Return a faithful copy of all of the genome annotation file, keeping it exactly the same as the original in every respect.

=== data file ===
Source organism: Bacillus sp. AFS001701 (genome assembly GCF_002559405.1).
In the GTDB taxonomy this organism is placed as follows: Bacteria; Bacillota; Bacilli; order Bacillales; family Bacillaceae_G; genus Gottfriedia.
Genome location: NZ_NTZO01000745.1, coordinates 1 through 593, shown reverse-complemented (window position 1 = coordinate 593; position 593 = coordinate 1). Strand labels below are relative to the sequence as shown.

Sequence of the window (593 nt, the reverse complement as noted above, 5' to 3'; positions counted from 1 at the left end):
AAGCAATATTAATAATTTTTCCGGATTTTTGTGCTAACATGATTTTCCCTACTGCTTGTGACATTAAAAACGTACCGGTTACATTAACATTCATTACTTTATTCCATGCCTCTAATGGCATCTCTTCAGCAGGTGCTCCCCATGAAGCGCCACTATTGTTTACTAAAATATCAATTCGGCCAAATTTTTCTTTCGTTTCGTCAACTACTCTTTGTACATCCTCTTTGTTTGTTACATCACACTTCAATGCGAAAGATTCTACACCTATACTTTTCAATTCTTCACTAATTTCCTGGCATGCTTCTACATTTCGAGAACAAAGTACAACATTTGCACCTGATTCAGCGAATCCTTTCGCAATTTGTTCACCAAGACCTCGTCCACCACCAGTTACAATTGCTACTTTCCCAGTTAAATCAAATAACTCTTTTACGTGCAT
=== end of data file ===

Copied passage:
Source organism: Bacillus sp. AFS001701 (genome assembly GCF_002559405.1).
In the GTDB taxonomy this organism is placed as follows: Bacteria; Bacillota; Bacilli; order Bacillales; family Bacillaceae_G; genus Gottfriedia.
Genome location: NZ_NTZO01000745.1, coordinates 1 through 593, shown reverse-complemented (window position 1 = coordinate 593; position 593 = coordinate 1). Strand labels below are relative to the sequence as shown.

Sequence of the window (593 nt, the reverse complement as noted above, 5' to 3'; positions counted from 1 at the left end):
AAGCAATATTAATAATTTTTCCGGATTTTTGTGCTAACATGATTTTCCCTACTGCTTGTGACATTAAAAACGTACCGGTTACATTAACATTCATTACTTTATTCCATGCCTCTAATGGCATCTCTTCAGCAGGTGCTCCCCATGAAGCGCCACTATTGTTTACTAAAATATCAATTCGGCCAAATTTTTCTTTCGTTTCGTCAACTACTCTTTGTACATCCTCTTTGTTTGTTACATCACACTTCAATGCGAAAGATTCTACACCTATACTTTTCAATTCTTCACTAATTTCCTGGCATGCTTCTACATTTCGAGAACAAAGTACAACATTTGCACCTGATTCAGCGAATCCTTTCGCAATTTGTTCACCAAGACCTCGTCCACCACCAGTTACAATTGCTACTTTCCCAGTTAAATCAAATAACTCTTTTACGTGCAT